Music provides relief from life

By Clyde Davis: CNJ columnist

I doubt that I am the only person in town who is eagerly awaiting the release of the movie, “Mama Mia,” the ABBA-based musical.

In fact, by the time you read this, it will have been released, and if I can get a ticket, I will have seen it. (No, it is not the story of ABBA, just based on their music.)

I admit it. I like feel good music, and ABBA, at least the major hits, fit squarely in that category. I especially like feel-good music at times in my life when challenges are coming down the road at a rapid rate. The past several weeks, I have felt like I am trying to cross a dark, rainy, slick highway with streams of headlights coming from both directions.

This has led me to focus my Sirius satellite receiver on three stations, perhaps four. The temporary ABBA station, set up to publicize the musical, the reggae station, the Margaritaville band, and prime country, the music Janice and I fell in love to, and still prefer to dance to.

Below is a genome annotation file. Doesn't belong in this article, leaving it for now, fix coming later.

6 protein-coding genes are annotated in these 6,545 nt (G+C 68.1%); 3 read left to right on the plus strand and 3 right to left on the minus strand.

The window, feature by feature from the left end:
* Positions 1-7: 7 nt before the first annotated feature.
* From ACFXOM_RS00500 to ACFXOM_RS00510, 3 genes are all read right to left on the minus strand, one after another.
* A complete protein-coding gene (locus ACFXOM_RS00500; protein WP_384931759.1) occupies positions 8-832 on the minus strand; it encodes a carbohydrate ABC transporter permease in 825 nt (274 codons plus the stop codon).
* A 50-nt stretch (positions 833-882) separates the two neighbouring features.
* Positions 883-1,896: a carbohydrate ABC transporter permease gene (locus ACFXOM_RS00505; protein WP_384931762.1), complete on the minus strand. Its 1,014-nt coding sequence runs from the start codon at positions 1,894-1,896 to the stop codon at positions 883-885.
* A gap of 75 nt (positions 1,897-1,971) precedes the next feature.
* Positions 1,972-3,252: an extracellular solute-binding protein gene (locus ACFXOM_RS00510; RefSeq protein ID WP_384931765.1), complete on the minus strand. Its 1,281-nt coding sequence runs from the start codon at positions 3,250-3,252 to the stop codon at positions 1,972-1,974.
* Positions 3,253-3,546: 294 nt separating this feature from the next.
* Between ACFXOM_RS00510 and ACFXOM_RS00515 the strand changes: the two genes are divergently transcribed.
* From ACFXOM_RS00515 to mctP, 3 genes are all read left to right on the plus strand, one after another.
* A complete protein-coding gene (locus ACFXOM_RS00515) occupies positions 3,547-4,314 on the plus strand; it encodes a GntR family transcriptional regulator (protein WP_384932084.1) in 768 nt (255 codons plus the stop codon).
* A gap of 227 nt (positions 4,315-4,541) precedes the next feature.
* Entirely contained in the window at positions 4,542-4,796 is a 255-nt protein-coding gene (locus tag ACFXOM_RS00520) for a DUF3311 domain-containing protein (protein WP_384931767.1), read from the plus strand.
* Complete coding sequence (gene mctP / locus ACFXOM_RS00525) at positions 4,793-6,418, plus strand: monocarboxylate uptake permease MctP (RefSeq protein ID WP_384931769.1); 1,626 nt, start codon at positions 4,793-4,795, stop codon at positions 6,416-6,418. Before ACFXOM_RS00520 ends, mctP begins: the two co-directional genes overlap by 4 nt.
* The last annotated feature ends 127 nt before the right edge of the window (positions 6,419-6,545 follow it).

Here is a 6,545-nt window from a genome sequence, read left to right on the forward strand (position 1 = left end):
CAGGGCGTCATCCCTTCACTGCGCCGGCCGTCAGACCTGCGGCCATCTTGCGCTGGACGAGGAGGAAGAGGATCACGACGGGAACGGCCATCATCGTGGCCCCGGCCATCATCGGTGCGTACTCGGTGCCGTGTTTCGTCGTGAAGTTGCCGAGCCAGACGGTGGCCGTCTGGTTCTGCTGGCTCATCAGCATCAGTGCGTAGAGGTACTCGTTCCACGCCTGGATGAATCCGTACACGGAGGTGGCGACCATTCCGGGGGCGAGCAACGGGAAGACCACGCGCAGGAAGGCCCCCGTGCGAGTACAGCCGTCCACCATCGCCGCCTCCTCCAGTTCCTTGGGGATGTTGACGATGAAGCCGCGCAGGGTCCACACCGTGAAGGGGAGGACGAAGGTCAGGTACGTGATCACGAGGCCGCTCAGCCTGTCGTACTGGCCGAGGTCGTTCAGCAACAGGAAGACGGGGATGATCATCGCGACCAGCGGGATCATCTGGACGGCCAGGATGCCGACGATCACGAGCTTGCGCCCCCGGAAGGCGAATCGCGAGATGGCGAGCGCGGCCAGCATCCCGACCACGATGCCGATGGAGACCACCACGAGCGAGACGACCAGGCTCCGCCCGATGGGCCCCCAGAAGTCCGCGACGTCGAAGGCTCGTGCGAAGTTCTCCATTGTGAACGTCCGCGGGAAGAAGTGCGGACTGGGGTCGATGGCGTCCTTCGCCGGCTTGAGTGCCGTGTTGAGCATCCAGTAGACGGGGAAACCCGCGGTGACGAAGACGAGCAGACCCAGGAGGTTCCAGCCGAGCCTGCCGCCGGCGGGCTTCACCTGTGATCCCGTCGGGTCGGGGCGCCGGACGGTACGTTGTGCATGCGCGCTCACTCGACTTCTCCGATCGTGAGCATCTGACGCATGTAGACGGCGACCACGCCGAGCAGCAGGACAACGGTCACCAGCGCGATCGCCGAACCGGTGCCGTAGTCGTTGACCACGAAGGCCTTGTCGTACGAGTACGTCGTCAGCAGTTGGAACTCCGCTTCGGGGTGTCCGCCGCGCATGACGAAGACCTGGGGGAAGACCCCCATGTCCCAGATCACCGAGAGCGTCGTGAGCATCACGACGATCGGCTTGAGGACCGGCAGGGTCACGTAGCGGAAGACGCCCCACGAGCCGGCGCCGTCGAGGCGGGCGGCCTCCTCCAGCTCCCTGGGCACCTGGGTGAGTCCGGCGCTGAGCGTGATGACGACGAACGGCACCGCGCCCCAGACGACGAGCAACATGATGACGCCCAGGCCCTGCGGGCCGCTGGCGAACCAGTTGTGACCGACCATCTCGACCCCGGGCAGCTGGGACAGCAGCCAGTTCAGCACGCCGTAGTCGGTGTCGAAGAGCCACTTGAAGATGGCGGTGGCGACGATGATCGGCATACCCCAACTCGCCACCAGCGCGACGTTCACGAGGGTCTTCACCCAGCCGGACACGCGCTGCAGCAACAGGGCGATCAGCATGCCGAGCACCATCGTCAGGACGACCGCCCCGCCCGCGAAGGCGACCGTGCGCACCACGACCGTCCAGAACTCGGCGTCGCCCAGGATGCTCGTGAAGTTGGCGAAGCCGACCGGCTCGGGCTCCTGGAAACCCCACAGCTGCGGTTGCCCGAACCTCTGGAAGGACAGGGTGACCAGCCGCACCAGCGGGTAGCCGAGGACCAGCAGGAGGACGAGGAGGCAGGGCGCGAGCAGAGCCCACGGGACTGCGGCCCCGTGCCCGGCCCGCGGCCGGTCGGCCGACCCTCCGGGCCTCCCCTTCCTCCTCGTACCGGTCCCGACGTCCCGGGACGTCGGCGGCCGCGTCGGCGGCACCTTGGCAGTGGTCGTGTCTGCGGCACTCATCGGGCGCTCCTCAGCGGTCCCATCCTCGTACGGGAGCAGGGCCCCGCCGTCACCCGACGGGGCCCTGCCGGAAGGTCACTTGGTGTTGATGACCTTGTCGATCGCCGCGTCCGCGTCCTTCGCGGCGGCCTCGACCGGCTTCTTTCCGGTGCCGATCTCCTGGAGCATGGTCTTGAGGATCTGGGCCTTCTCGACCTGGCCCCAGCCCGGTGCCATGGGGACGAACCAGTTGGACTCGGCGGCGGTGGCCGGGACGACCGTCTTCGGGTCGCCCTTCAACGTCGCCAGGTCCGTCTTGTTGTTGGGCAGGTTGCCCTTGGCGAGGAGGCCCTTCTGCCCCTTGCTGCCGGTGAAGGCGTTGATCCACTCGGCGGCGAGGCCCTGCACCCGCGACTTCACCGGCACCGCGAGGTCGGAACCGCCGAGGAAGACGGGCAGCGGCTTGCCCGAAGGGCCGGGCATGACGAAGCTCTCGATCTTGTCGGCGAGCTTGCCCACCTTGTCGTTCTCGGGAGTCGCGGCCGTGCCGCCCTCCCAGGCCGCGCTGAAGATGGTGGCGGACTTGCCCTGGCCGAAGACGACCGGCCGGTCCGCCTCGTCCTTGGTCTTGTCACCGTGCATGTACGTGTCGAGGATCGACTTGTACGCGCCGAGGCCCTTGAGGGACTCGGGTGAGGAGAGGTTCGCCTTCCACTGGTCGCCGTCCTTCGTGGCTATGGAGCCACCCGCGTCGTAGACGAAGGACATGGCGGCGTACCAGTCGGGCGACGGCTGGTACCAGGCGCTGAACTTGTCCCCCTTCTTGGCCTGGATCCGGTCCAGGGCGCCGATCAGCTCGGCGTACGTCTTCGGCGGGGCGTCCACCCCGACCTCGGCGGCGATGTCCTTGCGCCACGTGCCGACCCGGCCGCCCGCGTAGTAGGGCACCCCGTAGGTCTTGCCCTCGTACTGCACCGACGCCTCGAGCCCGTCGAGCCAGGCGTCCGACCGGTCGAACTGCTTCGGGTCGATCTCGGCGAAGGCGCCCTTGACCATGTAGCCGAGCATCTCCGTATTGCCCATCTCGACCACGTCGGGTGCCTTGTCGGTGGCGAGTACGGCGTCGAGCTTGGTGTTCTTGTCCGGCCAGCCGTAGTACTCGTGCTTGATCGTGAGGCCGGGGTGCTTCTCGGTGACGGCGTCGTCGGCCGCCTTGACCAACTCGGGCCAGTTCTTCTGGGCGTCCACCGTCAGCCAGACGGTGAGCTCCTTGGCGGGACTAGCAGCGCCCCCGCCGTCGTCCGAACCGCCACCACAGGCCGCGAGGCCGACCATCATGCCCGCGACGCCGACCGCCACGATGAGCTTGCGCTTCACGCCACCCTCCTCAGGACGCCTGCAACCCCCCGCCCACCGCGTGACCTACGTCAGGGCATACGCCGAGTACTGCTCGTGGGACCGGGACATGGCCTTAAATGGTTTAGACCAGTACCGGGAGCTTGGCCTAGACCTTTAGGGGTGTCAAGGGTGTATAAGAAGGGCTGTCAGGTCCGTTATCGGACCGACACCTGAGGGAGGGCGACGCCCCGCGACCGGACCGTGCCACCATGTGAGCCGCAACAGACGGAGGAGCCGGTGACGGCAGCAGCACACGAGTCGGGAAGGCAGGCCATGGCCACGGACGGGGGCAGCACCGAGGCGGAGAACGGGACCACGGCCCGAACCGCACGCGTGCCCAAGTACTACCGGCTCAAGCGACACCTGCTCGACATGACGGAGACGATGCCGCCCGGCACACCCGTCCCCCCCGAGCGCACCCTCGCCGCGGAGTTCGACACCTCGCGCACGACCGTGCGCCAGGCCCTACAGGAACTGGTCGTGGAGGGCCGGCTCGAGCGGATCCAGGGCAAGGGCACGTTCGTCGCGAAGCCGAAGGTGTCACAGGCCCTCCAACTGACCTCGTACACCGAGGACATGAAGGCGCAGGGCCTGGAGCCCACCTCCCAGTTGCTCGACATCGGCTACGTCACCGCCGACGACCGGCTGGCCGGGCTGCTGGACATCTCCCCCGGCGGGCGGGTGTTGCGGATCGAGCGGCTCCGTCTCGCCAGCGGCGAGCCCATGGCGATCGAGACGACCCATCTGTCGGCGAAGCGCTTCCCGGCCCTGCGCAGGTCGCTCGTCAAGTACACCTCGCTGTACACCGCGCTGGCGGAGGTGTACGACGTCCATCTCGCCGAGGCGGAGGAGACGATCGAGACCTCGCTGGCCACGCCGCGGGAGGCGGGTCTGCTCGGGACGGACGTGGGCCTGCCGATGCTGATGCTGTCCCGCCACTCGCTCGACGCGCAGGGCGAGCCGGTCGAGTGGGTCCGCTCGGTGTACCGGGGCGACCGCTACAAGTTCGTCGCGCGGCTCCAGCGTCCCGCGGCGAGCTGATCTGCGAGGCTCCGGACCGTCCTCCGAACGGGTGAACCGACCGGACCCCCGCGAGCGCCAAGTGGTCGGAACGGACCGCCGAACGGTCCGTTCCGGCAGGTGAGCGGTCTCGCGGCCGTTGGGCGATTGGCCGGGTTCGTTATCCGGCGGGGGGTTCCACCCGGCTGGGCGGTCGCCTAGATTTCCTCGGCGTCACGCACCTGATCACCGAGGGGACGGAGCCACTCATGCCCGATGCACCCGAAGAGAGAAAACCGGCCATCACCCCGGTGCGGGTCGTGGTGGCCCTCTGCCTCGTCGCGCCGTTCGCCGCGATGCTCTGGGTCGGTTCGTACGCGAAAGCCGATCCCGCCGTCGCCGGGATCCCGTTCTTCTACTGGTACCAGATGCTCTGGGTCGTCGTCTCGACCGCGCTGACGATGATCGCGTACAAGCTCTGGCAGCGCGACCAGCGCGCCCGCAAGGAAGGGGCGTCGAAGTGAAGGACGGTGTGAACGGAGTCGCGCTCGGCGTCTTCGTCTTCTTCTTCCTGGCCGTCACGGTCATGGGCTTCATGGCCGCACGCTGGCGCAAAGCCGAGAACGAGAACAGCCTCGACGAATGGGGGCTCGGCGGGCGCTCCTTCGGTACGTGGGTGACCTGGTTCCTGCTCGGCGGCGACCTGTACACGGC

It has led me, conversely, to not focus on one of my usual favorites, the E Street radio band, which is dedicated to the music of Bruce Springsteen. The Boss’s dark, brooding images and outsider protagonists, such as The Magic Rat (“Jungleland”) and Hazy Davy and Crazy Janie (“Spirits in the Night”) are way too close to my internal world, at this particular time. I’d much rather sway back and forth to “Dancing Queen” or bounce to “Super Trooper.”

It isn’t just this temporary station, which I fear will be gone soon, it’s the Christmas channel during December, etc. I have to confess to liking other feel-good music — Barry Manilow, for example. It has long been my wish to get up to Vegas in order to hear him. Yeah, some of his songs are depressing, but they are depressing in a contrived way that has the opposite effect. I mean, can you really listen to “Mandy” and feel down? Anyway, the guy is such a masterful musician.

Music therapy is not a career I ever thought about going into — I cannot read a note and I am tone deaf to top it all off. OK, you know that fat kid in your elementary school music class who sat in the back of the class and cracked jokes and threw spitballs? Well, that was me.

However, I do know what music therapy works for me. In my normal upbeat state, I can handle different types and styles, especially from old favorites like the Boss or Waylon Jennings. But in the current space, I can’t hear of “Lonesoime, Ornery and Mean” or “Your Hometown” without internalizing every bit of shadow contained therein.

What about you? What is your music therapy?

Clyde Davis is pastor of First Presbyterian Church in Portales and a college instructor. He can be contacted at: